Drop Off & $ave. If you're looking to economize your shipping budget, look into discounts for dropping off packages at service centers or drop-off boxes. Again assuming an average of three overnight letters per week, you could save over $450 per year in fees.

Insurance Costs. Another item that is worth noting is whether or not it costs extra to insure valuable items. You may not know exactly how much you're shelling out each time for insurance, how much liability is included, or what deductibles apply. You can imagine how quickly the right amount of coverage can save you money-you would only have to lose one package to feel a real economic toll.

Guarantees. Most companies guarantee your package will be delivered on time or they will refund your money. Others may charge you for a lesser service: If your package arrives after lunch when they promised it by 9 a.m., they'll charge you the lesser, afternoon delivery rate. Some other companies give you no recourse-if it's not there, it's your problem. Be sure you know the policy before you give them your money.

Computer Shipping and Tracking. With software provided by FedEx, UPS and others, you can now use your PC to schedule your shipments, receive an electronic record of all your packages shipped, and even store all of your clients' addresses and phone numbers. Furthermore, you can use the same software to locate your shipments en route yourself. The newest trend is tracking packages through the Internet, which allows you to check on your shipments from anywhere in the world.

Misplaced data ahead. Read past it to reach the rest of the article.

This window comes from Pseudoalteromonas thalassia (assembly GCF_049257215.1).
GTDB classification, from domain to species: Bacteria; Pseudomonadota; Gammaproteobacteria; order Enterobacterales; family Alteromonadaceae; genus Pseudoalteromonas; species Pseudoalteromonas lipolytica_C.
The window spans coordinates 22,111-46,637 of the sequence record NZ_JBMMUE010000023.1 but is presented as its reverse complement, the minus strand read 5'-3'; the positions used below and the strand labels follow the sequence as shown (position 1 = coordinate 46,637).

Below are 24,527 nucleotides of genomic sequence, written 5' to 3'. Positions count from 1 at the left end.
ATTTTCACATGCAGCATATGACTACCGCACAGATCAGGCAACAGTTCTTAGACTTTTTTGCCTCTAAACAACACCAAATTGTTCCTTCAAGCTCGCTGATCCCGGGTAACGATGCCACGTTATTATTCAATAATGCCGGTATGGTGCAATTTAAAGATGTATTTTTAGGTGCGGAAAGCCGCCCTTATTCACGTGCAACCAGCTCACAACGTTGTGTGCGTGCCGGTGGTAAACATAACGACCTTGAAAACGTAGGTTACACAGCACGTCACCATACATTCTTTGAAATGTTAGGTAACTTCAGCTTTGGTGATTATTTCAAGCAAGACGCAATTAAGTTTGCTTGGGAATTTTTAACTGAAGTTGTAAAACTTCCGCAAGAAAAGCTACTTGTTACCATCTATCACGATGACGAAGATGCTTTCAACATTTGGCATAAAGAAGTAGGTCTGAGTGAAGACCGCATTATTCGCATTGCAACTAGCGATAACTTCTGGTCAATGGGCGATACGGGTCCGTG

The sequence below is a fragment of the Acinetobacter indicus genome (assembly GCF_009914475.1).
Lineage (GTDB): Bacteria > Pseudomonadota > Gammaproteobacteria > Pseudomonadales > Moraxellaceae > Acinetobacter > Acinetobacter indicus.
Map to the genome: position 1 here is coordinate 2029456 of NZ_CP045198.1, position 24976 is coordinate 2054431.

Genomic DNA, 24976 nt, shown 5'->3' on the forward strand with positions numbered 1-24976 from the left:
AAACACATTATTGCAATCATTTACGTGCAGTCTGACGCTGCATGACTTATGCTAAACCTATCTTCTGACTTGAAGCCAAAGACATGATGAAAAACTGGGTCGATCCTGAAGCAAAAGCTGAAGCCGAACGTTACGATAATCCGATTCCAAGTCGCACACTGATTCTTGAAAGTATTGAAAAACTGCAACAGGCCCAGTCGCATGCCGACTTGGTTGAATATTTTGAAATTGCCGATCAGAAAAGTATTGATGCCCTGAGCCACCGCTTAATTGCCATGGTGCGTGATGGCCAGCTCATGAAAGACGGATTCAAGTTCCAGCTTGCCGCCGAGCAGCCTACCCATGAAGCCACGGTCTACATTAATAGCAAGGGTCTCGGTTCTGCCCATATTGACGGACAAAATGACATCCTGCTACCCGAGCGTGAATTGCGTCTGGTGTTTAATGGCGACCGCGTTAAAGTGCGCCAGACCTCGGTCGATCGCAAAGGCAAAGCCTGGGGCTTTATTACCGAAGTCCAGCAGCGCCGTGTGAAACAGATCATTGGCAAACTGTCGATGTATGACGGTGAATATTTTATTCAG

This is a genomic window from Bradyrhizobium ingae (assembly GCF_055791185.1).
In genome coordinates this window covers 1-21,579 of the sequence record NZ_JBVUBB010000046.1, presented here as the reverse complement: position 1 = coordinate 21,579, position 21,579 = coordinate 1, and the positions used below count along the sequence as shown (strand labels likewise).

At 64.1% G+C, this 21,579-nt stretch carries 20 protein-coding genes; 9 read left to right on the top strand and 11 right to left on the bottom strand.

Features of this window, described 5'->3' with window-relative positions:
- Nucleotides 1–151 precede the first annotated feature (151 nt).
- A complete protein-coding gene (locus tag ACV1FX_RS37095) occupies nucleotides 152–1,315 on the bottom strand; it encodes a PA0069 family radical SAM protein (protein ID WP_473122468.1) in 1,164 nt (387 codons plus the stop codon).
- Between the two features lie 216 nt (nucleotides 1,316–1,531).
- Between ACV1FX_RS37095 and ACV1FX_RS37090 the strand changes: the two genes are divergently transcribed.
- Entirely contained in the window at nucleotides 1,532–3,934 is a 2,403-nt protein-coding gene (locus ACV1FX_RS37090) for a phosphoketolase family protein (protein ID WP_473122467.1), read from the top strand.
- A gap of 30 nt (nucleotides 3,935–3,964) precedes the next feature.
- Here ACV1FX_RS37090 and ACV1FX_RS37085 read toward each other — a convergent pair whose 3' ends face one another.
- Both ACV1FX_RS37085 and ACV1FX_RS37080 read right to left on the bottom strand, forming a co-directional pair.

Success Rate. Of course, what good is it to track your shipments from the Australian outback if your packages are consistently not delivered where and when you need them? If you are disappointed in your shipping company, call one of their competitors. Even if you're not anxious to switch carriers, you could possibly leverage the competition's rates against your current carrier to work out a better deal. Good delivery companies will do whatever they can to keep you as a contented customer.

International Shipping. You would do well to aggressively comparison shop for international delivery services, as there are many more variables at work. For instance, the location of a carrier's U.S. hub for international shipments (the point of departure from the U.S.) could add a day to the delivery time if the package has to take two planes to get out of the country. Then, customs must be cleared; some companies may have better customs brokers than others, or may have better ones in given countries.

The competition kindled by FedEx's domination of the overnight delivery market has provided hitherto unseen measures of value for your dollar. You and your business would do well to capitalize on this situation. All it takes is a little legwork, and the attitude that no decision should be a "no-brainer."

Byron Veale is a frequent contributor to national magazines, and often uses overnight carriers to deliver his work.

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This article was originally published in the September 1996 print edition of Entrepreneur with the headline: Start-Up Mart.